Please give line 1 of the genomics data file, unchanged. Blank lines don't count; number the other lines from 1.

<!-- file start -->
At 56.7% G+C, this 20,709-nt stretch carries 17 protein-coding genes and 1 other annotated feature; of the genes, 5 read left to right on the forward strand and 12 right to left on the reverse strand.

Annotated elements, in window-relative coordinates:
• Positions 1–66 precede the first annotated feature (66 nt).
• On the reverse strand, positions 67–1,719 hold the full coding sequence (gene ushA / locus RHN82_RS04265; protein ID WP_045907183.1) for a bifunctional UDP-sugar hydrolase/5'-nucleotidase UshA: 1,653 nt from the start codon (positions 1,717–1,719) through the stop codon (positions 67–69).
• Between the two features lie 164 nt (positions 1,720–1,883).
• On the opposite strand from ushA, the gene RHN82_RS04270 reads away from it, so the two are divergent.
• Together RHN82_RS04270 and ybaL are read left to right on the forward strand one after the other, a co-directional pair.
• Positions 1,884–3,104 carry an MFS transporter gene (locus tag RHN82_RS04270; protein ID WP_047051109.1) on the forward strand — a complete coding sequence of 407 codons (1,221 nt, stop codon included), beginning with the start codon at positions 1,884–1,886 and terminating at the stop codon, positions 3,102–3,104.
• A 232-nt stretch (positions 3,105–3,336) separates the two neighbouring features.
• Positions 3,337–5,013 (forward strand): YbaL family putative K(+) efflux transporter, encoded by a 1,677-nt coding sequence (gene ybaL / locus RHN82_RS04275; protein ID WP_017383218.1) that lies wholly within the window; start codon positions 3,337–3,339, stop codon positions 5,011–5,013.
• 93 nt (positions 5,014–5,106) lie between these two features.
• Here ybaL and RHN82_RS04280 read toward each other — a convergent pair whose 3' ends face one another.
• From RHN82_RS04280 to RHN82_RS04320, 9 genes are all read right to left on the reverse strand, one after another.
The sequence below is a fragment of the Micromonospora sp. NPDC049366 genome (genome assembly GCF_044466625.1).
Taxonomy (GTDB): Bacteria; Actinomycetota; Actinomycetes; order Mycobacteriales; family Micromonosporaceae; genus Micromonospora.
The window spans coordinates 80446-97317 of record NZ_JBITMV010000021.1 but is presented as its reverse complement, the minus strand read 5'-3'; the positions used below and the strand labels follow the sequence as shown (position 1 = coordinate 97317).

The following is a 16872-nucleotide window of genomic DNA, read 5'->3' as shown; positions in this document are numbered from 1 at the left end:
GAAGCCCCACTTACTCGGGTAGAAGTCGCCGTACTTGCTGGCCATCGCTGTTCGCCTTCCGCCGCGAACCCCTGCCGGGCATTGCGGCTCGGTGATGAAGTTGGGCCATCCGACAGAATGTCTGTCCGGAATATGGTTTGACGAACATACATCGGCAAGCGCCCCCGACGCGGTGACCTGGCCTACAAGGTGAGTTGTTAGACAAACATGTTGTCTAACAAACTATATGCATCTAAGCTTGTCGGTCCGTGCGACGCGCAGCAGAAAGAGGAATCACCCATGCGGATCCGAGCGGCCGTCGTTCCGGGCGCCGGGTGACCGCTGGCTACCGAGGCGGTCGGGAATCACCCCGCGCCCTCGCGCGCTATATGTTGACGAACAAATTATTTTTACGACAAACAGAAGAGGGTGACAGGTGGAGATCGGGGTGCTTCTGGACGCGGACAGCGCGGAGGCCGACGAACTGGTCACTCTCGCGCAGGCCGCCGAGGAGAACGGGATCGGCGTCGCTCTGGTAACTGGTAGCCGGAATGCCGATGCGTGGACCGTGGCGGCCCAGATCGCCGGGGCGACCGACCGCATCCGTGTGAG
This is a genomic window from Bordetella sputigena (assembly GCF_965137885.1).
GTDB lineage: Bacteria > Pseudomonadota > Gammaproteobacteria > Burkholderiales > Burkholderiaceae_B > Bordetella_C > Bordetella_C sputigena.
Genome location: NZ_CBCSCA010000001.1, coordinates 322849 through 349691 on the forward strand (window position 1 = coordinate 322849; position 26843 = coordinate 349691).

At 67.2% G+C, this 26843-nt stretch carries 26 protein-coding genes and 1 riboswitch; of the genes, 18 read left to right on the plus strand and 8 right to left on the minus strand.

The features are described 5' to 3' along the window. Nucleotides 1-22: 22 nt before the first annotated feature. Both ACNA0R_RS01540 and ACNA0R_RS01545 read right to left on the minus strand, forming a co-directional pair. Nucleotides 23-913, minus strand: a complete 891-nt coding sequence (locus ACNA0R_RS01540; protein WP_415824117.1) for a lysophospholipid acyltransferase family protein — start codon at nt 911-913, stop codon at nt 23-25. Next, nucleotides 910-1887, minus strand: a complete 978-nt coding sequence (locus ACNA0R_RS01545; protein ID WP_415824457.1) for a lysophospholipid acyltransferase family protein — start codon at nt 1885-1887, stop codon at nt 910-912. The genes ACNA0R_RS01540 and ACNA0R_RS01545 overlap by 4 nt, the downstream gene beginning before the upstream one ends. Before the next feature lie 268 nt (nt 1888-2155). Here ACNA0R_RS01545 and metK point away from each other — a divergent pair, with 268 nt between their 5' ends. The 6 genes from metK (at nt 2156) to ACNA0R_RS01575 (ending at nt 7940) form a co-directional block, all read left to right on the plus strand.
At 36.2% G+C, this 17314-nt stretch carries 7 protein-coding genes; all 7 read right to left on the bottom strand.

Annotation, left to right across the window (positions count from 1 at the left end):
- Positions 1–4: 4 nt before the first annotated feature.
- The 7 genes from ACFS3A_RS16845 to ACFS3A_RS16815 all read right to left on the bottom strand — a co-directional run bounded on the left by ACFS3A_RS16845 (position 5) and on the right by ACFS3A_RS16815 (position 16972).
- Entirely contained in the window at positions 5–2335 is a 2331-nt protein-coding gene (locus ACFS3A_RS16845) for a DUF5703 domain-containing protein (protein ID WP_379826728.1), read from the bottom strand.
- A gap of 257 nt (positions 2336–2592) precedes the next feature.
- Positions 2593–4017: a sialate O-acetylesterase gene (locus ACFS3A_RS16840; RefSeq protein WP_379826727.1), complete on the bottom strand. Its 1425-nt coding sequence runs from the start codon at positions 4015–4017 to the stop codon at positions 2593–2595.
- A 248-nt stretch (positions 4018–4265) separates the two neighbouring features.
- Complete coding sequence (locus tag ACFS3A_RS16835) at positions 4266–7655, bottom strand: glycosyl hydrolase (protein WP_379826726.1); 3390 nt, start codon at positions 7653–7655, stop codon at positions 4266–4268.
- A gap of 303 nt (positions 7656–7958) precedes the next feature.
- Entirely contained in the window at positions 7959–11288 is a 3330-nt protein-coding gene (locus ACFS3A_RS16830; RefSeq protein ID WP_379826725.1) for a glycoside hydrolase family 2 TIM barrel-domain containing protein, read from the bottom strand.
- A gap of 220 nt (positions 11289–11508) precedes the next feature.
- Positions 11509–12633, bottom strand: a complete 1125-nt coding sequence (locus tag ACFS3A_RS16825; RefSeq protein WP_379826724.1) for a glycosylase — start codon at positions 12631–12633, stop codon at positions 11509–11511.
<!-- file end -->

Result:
At 56.7% G+C, this 20,709-nt stretch carries 17 protein-coding genes and 1 other annotated feature; of the genes, 5 read left to right on the forward strand and 12 right to left on the reverse strand.